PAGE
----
Hey Fitties! Wow, this week is both flying by and has been strangely unproductive. Bizarre.
Did you like yesterday’s promo video for the Zombie 5k? RUN FOR YOUR LIIIVEES!!! Here’s another short trailer:
I’m just cracking up at this. At last, my horror-movie watching will pay off! I’m more confident in my zombie-evading skills than my sprinting skills (the trick is a bob and weave tactic, so I’ve gathered from my primary sources. Zombies have pretty shabby coordination so avoid running in a straight line. You’re welcome.)
Today I will be BodyRocking to Zuzana’s abs workout from Tuesday. I’m stoked — I don’t have to use the interval timer! I hate using that thing.
I’m hoping to do some Turbo Kick because my body evidently does not get the same ass-kicking from Zumba (sorry to say it, Zumba is not as intense as Turbo Kick) and I’ve definitely become weaker from not teaching it.
Also on the agenda for the day: pumpkin ice cream at Kimball Farm. Yes, it is raining here. Yes, I’m eating ice cream after I work out. I see no logical contradictions there.
Every once in awhile I receive messages or teachings about the same topic or theme. Often, it happens to be something I’m struggling with and I sort of take that as a communication from God. Over the past few days, I’ve received a lot of wisdom about the danger of comparing ourselves, our achievements and abilities to what others have. An email from Sandi Krakowski had these words of wisdom:
When our eyes go to where others are and where we want to be, if we’re not careful…. and acting in a healthy manner, we can get to a point of thinking we are different. This can often lead to believing we should be farther or… that what we’ve done isn’t good enough. Sadly, a serious case of ‘ungratefulitis’ can set in and we’ve begun single handedly to destroy our dreams.
Looking at what others have done can be so beneficial — it can encourage you to know that people are capable of incredible things. It can teach you to dream bigger than you have been. But it can be really discouraging when it looks like someone else is so much farther along on their journey than you are — maybe they’re younger than you are and they’re more successful or they’re older than you are and they’re more fit!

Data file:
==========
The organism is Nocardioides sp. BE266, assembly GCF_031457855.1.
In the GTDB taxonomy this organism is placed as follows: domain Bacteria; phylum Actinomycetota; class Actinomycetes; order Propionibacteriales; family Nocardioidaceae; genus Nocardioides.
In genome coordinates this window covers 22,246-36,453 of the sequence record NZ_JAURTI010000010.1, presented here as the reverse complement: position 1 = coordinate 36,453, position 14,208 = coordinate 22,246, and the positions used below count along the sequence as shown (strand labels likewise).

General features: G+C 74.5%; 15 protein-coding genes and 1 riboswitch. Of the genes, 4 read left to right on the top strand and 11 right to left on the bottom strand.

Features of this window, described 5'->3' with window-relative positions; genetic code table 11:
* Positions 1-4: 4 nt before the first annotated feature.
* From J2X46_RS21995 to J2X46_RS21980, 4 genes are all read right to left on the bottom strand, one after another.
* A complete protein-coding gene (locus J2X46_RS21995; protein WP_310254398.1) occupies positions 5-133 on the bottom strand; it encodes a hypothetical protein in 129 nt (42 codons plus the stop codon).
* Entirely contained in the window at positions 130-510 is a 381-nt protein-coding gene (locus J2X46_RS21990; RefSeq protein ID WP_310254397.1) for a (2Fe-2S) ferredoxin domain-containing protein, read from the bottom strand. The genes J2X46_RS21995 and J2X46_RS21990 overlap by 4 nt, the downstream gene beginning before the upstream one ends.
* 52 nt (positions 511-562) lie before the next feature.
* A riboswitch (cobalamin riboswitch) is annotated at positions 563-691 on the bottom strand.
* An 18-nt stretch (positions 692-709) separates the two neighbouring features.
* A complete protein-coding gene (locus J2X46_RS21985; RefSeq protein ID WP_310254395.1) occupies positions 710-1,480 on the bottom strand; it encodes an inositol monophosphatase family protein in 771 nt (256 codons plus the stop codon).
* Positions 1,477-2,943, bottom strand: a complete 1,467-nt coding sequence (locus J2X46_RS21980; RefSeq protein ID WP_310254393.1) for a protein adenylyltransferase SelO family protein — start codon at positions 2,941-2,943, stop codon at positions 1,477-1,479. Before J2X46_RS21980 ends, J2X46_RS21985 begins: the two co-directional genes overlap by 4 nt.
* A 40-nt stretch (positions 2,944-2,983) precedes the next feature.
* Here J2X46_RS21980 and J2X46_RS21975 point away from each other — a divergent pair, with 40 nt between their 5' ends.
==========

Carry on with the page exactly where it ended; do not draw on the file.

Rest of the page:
The difference between modeling yourself after inspirational people and becoming discouraged by their achievements lies in comparison. Using a person as a role model is inspirational. Tallying up the differences between what you have and what others have is discouraging.
To always focus on what you don’t have or where you come up short is not only demoralizing to you, but I propose that it is an insult directed at God. Scripture teaches that God amply provides our needs (no, this is not always a McMansion and a Mercedes).
Transcendental philosophers like Ralph Waldo Emerson and Wayne Dwyer and even self-help authors like Rhonda Byrne similarly describe the universe as one of abundance and provision if only we would recognize it. Here’s where God diverges a bit from the Transcendental approach to the universe — even though we insult God with ingratitude, he still sends blessings (though how can we enjoy them when we’re in such a greedy mode?) Transcendentalists believe in a more quid pro quo relationship — have a grateful heart and you get more stuff. A reward for good behavior, in a sense.
Either approach you take, tallying up everything you lack is not the road to growth. Plus, I just think it’s plain bad manners. To constantly focus on the menial nature of our job, wished-for lovers or the flabbiness of our tummy is to spit in the face of the power that provides material needs, friendship, family, health and a body that functions properly.
I don’t know if you’re struggling with the discouragement of comparison right now, but I know I have been. So… this post has been very beneficial to me at least! 😉 See you later Fitties!
If you constantly focus on what you don’t have,
you will never fully appreciate what you do have.